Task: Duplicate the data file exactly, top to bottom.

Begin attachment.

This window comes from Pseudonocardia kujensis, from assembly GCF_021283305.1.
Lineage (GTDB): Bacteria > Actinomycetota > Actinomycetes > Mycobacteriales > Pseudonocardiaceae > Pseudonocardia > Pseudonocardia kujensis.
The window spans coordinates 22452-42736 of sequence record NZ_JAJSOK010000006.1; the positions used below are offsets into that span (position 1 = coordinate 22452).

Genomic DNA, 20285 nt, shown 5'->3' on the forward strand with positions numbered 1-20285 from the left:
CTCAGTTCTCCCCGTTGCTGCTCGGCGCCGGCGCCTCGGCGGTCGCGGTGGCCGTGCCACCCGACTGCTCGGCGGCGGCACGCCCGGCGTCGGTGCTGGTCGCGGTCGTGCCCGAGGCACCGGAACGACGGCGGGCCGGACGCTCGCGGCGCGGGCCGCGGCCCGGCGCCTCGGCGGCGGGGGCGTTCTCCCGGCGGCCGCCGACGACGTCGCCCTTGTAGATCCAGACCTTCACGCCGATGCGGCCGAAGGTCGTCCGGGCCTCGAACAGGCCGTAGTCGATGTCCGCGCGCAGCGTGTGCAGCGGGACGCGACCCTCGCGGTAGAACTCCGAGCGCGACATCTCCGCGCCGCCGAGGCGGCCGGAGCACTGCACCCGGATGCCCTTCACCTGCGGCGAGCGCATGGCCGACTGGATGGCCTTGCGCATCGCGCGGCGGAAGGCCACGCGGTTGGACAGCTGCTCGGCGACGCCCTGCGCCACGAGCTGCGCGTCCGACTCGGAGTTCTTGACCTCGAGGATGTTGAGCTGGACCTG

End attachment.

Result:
This window comes from Pseudonocardia kujensis, from assembly GCF_021283305.1.
Lineage (GTDB): Bacteria > Actinomycetota > Actinomycetes > Mycobacteriales > Pseudonocardiaceae > Pseudonocardia > Pseudonocardia kujensis.
The window spans coordinates 22452-42736 of sequence record NZ_JAJSOK010000006.1; the positions used below are offsets into that span (position 1 = coordinate 22452).

Genomic DNA, 20285 nt, shown 5'->3' on the forward strand with positions numbered 1-20285 from the left:
CTCAGTTCTCCCCGTTGCTGCTCGGCGCCGGCGCCTCGGCGGTCGCGGTGGCCGTGCCACCCGACTGCTCGGCGGCGGCACGCCCGGCGTCGGTGCTGGTCGCGGTCGTGCCCGAGGCACCGGAACGACGGCGGGCCGGACGCTCGCGGCGCGGGCCGCGGCCCGGCGCCTCGGCGGCGGGGGCGTTCTCCCGGCGGCCGCCGACGACGTCGCCCTTGTAGATCCAGACCTTCACGCCGATGCGGCCGAAGGTCGTCCGGGCCTCGAACAGGCCGTAGTCGATGTCCGCGCGCAGCGTGTGCAGCGGGACGCGACCCTCGCGGTAGAACTCCGAGCGCGACATCTCCGCGCCGCCGAGGCGGCCGGAGCACTGCACCCGGATGCCCTTCACCTGCGGCGAGCGCATGGCCGACTGGATGGCCTTGCGCATCGCGCGGCGGAAGGCCACGCGGTTGGACAGCTGCTCGGCGACGCCCTGCGCCACGAGCTGCGCGTCCGACTCGGAGTTCTTGACCTCGAGGATGTTGAGCTGGACCTG